March 30, 2020
By Noah Pflueger-Peters
Mechanical and aerospace engineering Ph.D. student Leslie Allyn Simms and biomedical engineering postdoctoral scholar Tomas Gonzalez-Fernandez were selected to attend the renowned Lindau Nobel Laureate meeting this summer from June 27 – July 2, 2021 in Lindau, Germany.
The Lindau Nobel Laureate meeting is an annual gathering of Nobel Prize winners and top young scientists from around the world. It is a once-in-a-lifetime chance for up-and-coming researchers to meet and exchange ideas with leaders in medicine, chemistry, physics and literature while attending lectures, panel discussions and small-group meetings. Due to travel restrictions this year, attendees will have an online meet-and-greet in June 2020 and attend the meeting in person in 2021.
“Hard work really does pay off,” said Simms. “I feel extraordinarily privileged to be selected because meeting Nobel Prize winners in fields like chemistry and medicine will be very valuable to my highly interdisciplinary research group. I am also grateful as a woman scientist to one day make an impact and inspire the next generation of women to achieve anything they set their mind to.”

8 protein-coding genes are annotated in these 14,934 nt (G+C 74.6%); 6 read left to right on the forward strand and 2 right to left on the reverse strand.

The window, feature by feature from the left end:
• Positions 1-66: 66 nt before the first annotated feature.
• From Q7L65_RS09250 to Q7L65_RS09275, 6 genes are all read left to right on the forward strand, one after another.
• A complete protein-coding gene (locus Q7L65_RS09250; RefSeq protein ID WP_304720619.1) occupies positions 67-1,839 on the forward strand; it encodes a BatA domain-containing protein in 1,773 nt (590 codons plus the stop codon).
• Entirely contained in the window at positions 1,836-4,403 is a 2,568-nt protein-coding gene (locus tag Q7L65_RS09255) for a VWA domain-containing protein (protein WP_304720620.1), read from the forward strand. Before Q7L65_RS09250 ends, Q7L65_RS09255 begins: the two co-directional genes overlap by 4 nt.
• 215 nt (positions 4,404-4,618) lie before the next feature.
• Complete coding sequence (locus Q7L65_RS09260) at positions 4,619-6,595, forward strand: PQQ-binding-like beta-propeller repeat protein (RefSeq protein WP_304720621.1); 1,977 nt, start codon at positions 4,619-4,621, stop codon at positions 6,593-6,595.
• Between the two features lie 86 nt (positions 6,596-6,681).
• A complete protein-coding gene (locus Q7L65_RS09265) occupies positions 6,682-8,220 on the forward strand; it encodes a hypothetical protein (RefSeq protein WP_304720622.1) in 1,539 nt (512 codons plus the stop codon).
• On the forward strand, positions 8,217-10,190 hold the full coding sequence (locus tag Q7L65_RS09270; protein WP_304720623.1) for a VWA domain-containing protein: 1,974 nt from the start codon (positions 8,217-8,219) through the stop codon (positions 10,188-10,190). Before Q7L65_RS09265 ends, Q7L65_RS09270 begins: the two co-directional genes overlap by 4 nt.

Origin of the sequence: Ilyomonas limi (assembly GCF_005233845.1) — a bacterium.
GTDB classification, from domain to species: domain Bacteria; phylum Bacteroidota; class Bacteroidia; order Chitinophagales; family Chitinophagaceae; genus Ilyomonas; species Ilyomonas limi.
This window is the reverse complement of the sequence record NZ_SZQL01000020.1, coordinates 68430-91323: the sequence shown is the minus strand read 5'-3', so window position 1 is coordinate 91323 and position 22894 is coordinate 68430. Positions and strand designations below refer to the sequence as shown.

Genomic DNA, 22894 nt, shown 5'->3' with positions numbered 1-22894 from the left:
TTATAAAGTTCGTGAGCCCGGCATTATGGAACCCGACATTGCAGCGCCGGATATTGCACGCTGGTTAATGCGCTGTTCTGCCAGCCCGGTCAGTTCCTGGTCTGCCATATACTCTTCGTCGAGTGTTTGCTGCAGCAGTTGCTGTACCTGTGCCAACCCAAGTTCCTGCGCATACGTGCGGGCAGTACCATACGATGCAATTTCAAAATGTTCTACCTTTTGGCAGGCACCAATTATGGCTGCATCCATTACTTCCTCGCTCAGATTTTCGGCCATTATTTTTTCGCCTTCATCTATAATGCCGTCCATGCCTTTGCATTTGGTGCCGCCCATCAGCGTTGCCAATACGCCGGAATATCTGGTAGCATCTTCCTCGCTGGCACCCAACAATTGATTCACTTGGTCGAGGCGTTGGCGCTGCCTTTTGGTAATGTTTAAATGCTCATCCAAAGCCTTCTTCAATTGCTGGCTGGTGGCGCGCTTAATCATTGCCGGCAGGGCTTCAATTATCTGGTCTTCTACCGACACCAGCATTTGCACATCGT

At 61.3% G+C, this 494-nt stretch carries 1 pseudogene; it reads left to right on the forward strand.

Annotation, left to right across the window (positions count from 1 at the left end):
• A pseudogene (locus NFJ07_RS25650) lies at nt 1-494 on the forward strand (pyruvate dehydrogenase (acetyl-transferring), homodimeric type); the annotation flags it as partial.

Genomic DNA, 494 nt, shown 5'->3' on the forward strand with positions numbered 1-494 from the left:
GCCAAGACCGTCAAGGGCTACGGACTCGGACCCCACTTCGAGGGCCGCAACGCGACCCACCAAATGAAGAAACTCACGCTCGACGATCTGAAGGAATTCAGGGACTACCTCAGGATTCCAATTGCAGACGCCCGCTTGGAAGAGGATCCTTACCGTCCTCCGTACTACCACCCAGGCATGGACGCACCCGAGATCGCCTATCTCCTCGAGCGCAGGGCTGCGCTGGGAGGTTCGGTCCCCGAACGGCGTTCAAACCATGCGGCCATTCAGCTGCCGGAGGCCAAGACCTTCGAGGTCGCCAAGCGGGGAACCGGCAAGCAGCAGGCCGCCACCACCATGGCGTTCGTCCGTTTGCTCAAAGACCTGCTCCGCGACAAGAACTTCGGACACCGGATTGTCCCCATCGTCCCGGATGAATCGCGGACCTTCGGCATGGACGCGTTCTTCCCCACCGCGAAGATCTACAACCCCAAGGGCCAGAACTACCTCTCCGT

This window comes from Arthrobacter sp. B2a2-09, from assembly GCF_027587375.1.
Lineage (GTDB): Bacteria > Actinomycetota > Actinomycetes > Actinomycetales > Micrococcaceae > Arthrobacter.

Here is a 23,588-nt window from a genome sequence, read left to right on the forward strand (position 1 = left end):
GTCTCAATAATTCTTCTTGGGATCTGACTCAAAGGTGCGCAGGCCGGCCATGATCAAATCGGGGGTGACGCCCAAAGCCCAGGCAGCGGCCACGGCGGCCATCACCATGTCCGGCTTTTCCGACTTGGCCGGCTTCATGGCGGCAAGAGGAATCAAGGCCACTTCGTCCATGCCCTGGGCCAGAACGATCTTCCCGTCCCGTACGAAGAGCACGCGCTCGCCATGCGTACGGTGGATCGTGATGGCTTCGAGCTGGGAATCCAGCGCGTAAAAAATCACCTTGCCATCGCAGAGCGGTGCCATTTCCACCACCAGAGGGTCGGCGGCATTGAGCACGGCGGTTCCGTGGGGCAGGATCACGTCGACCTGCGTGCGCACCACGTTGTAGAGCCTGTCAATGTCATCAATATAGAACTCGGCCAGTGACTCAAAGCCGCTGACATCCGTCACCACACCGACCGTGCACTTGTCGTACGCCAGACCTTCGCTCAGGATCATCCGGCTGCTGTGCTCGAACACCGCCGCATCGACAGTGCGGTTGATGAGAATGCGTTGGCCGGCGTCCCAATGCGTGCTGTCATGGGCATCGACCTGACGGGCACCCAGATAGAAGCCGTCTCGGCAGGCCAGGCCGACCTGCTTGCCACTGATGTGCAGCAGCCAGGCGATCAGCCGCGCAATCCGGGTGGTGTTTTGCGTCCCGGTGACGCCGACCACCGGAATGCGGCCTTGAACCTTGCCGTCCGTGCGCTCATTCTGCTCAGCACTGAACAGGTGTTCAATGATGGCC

Simms, part of mechanical and aerospace engineering professor Cristina Davis’ lab, works to create small devices that detect chemicals in the air and in liquid. She deployed sampling in Davis during the Camp Fire in 2018 and on a drone during experimental fires to analyze devices the chemicals in the air coming from the smoke. This information can help scientists understand the effects of fires on public health and the environment and lead to better wildfire protocols and earlier evacuations, saving more lives.
Gonzalez-Fernandez is a postdoctoral scholar in biomedical engineering professor Kent Leach’s laboratory. An American Heart Association postdoctoral fellow, he focuses on 3-D printing for biomedical applications, particularly for treating diabetic skin wounds. To do this, he studies nerve and blood vessel formation to understand how it works and applies this knowledge to fabricated materials.
“I am very excited about taking part in the Lindau Nobel Laureate Meeting this summer and representing the world-class research developed at UC Davis,” he said. “This is a great chance to feel inspired by the amazing discoveries made by Nobel Laureates and to meet other young researchers from around the world to discuss the current challenges and opportunities we all face.”
Simms and Gonzalez-Fernandez are among 660 young scientists from 101 countries selected to attend and are part of the UC Office of the President’s inaugural class of 20 Lindau Nobel Laureate Meeting Fellows.